Then remove a chip right up against that incised outline to begin hollowing the shape.

Then I can step back and use a large tool to remove more of that hollowing. By cutting the bit right near the center first, I’ve decreased the chances of knocking the middle out with this gouge. 

Once that rosette is hollowed, I use a very narrow gouge to define the outline of the petals.

Then remove a chip behind the 2 cuts that form the intersection of 2 petals.

Then a straight chisel to connect the parts, to define the edges of the petals.

A narrower chisel makes a straight line through the petal, followed by a punch (a fine nailset in this case) at the tip. 

Here’s a short (amateur) video done with the ipad, warts & all. It shows me carving the diamond/lozenge part:

strapwork carvings

I’ve been carving a lot of oak lately. Boxes and drawer fronts in this pile.

As I mentioned the other day, I have a box with a drawer underway; for a descendant of William Searle, one of the Ipswich joiners. These pieces get big and heavy – about 15″ tall, 26″ wide. Maybe 16″ deep.

I’ve only seen one & 1/2 period examples of this form, this one is based on the full example. The 1/2 example has lost its drawer; got cut in half at some point. Both were by the same maker(s); sometimes attributed to William Searle, sometimes to Thomas Dennis.

Lots of layout involved, and the outlines are struck with gouges and chisels, not cut with a V-tool. Centerlines, margins, arcs – all measured off with a compass. In this case, I’m trying to make a close copy, usually I make my own versions of this “strapwork” design.

 

But I got ahead of the story. While I had the box with drawer underway; I got an email asking if I would make a copy of the “other” one, the one that’s lost its drawer! And it had nothing to do with my having the first one on the bench. What are the odds that I’d get that note while working on a related box? I’ve got the first one to the point where all the hard parts are left – the drawer, applied moldings around the middle and base, and turned feet for underneath. Then the lid. I need to shoot some of that for the book I have underway, so rather than get involved in that right now, I got out a board to start carving the next box front.

It’s fun to see how the strapwork designs relate to each other, and how they are different. Scale is quite similar, about 5 1/2″ to 6″ high x 25″ wide.

 

I wrote in detail about strapwork back in 2013 – I found it by searching “strapwork” on the blog’s sidebar. https://pfollansbee.wordpress.com/2013/02/08/strapwork-carving-designs/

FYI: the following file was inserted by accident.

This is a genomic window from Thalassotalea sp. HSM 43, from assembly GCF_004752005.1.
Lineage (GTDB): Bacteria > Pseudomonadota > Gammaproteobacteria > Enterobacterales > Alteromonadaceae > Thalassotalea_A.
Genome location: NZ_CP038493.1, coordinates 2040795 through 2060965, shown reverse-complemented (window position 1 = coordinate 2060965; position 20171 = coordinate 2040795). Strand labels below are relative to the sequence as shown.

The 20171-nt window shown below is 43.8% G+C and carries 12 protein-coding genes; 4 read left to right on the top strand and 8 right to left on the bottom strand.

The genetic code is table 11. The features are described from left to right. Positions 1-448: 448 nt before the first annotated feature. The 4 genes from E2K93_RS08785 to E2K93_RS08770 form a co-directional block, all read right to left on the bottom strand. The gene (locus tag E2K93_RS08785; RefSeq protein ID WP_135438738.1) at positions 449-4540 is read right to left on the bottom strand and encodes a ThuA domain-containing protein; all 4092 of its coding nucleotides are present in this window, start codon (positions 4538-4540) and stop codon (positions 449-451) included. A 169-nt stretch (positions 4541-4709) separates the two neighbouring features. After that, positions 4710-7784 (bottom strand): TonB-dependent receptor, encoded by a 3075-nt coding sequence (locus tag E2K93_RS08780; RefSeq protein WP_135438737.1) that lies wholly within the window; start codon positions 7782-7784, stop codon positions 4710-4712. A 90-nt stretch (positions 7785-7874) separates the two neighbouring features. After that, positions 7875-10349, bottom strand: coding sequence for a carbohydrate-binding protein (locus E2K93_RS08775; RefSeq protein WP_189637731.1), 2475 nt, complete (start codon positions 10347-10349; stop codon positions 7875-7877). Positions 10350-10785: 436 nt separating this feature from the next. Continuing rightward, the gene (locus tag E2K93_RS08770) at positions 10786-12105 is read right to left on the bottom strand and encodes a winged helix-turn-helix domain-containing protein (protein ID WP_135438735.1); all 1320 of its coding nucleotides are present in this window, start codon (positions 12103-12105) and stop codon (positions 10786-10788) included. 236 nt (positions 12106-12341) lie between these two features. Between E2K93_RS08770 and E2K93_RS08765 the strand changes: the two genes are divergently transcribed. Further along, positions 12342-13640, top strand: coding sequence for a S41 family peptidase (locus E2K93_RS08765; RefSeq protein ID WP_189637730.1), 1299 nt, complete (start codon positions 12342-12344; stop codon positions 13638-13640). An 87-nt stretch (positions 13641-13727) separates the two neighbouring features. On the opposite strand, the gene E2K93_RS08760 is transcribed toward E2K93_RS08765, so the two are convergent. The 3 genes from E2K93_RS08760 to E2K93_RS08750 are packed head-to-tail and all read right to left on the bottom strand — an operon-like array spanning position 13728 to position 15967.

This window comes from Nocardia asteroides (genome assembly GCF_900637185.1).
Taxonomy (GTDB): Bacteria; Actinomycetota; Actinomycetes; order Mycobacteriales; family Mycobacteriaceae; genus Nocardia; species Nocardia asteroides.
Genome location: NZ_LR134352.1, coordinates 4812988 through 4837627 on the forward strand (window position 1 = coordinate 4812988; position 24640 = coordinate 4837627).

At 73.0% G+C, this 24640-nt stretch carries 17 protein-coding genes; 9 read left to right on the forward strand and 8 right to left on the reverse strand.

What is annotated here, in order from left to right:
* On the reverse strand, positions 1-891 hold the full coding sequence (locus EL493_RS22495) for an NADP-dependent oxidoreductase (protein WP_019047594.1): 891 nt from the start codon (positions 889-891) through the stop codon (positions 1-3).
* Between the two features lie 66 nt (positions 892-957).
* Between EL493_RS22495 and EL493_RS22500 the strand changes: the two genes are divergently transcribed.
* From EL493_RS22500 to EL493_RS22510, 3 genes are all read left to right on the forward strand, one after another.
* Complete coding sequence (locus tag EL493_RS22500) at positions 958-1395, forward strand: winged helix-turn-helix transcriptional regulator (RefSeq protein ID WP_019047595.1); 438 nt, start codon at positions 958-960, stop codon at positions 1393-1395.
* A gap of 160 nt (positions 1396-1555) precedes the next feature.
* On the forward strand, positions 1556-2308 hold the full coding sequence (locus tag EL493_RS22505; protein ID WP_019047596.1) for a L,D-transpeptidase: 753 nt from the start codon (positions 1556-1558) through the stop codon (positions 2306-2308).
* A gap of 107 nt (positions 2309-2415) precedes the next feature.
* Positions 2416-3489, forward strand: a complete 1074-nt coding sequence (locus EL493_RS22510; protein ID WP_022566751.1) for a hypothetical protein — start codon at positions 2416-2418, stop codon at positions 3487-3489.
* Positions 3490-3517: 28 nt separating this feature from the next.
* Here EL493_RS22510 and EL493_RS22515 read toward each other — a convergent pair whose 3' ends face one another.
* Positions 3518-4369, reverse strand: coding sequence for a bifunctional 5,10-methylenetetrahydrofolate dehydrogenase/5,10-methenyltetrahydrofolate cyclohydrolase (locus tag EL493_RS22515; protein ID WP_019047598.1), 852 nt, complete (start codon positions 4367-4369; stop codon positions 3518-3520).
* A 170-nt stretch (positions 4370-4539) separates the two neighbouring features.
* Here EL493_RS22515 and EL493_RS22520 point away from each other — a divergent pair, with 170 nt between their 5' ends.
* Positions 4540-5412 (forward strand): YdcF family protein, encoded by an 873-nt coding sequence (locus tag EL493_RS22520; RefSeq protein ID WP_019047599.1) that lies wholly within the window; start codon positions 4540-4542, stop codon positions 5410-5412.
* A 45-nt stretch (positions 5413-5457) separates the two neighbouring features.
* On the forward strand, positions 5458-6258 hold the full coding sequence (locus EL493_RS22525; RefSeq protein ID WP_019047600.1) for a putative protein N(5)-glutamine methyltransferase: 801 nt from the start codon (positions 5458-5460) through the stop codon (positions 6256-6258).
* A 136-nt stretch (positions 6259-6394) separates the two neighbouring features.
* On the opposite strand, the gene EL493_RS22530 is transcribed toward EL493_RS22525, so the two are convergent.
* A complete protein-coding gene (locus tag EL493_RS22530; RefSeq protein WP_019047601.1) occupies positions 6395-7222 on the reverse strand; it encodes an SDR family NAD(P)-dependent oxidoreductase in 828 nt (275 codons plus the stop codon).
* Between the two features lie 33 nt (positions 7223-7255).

Update, oak furniture & spoons for sale etc

I started some blog housekeeping today. I never get around to cleaning up the pages on the blog. First thing is there were spoons and a bowl left last week. So I made a page for them and posted it in the header. I added two pieces of oak furniture for sale as well. Certainly not an impulse purchase like some of the spoons – but better they’re posted here than just collecting dust. This chest is one of them – and it’s at a slightly reduced price; $3,600.  Here’s the link to the page. The chest, a large box, spoons & a bowl.    https://pfollansbee.wordpress.com/spoons-for-sale-march-2018/

 

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The other thing I am working on, woefully late, is my teaching schedule. I created a page for that as well. I’ll update it as I get my act together. There will be the usual Plymouth CRAFT stuff in the fall; and more at Bob Van Dyke’s Connecticut Valley School of Woodworking. The page is also in the blog’s header and here’s the link:  https://pfollansbee.wordpress.com/teaching-schedule-2018/ 

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For those inclined, a reminder that I take custom orders also. I’m chipping away at my list. Among them is this box with a drawer, for a descendant of William Searle, the joiner in Ispwich, Massachusetts. This afternoon was one of those days in the shop where everything went exactly as planned. No hitches anywhere, smoothly flowing all day long. But… I shot no photos in the shop as I worked. I planed and cut the end boards, rabbets front & back, made the till, bored all the pilot holes, fit the hinges in the back board, and assembled the box.  All red oak, except the till side & bottom, Atlantic white cedar.

The drawer front caught some raking light as I was leaving the shop.

And while I was outside hewing, this cooper’s hawk strafed the mourning doves. Missed.

Spoons and more for sale

Some stuff for sale this time. Box, book stand, bowl & spoons. Just leave a comment if you’d like to order any of these; all of these prices include shipping in the US. Further afield, we can figure out a shipping charge. Paypal is simplest, but I’ll take a check too , just let me know. The bowl and spoons are finished with food-grade flax oil. Thanks to all for the support, past and present.